ipad_key_belkin.jpg New figures show that PCs are being railroaded out of the market by the rise of worker-friendly tablets, bolstered by practical keyboards riding the smartphone wave. As Dell and others struggle, how much life will be left in the PC market by the end of the decade?

Beneath the Surface of Tablets' Utility

While Microsoft's first bespoke Surface device might not have set sales records, the sight of a prominent tablet with a firmly-attached keyboard likely sent shivers down the spines of PC makers. While other tablets have had keyboard peripherals before, many were considered user-unfriendly or ruined that slim aesthetic. 

With PC sales in the doldrums, and box builders like Dell in big trouble, peripheral makers are trying to make the tablet a little more like a PC, increasing its utility with near-proper keyboards, saving us from having to lug around that notebook, even an Ultrabook, and reducing the need for a desktop PC to hardcore gamers and the monster-storage demands of media workers. 

The latest arrival on the scene is Belkin offering a new $100 iPad wireless keyboard. With an alloy base it is just 6.4mm thick, offering 160 hours of use between battery charges. The keyboard case weighs only 17 ounces to preserve the iPad's lightweight design and offers three viewing angles, plus a neat lip to push the sound from the iPad's speaker to the fore.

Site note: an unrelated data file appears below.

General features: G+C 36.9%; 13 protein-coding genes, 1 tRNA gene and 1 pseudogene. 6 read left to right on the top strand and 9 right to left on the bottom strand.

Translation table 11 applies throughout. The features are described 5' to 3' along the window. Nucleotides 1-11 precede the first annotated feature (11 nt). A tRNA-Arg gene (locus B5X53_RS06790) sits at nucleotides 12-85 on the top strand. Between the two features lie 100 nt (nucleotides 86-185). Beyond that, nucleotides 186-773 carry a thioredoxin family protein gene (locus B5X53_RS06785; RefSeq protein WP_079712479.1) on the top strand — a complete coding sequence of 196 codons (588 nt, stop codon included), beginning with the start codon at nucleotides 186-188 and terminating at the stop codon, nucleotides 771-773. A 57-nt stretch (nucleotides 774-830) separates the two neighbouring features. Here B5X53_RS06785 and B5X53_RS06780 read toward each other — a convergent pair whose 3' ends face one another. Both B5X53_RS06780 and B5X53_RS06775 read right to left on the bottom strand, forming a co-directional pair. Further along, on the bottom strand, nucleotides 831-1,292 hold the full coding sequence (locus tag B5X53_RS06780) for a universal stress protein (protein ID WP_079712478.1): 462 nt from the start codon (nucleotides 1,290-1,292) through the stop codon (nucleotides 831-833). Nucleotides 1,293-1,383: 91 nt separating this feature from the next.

More Nails in the Coffin

While tablet users who need to do some typing might only be a small percentage of the user base, the unstoppable rise of the format, shown in the latest IDC numbers, suggest that the PC is losing the sales war, with tablets and smartphones picking up the pace. 


Source: IDC's Worldwide Smart Connected Device Tracker Forecast Data, February 28, 2013    

The numbers suggest that by 2017, tablet sales will match all PC sales, while still rising as PC sales are predicted to continue to fall. Smartphones might rule the roost with sales in the billions, but if you consider all those tablet owners who decide they don't need a new (of first PC) thanks to a decent tablet and the open spaces of the cloud-based office, then the reasons for buying a computer become less and less.

In emerging markets, the figures are even worse for PC makers, with a generation of users growing up never needing to own a traditional computer. Naturally, there are developers and coders who will always like a decent-size keyboard, and an army of workers who's desk will look incomplete without a decent-sized device. But, increasingly the focus is moving toward the tablet as a machine of work and not just for the consumption of content. 

With smartwatches on the way that will tie into the mobile ecosystems, we could soon see (once the novelty wears off and business apps evolve) an environment where workers are increasingly removed from their traditional Windows PC environment, and no matter how hard Microsoft tries with Windows 8 update projects like Blue, clawing back users from the mobile and cloud may not be possible. 

While technology moves so fast that 2014 is hard enough to predict, yet alone 2020, are we really seeing the end of the need for a classic PC? If so, will Microsoft's mighty ecosystem be flexible enough to compete with an onslaught of cheap cloud services filling all but the most rigid of user and business needs?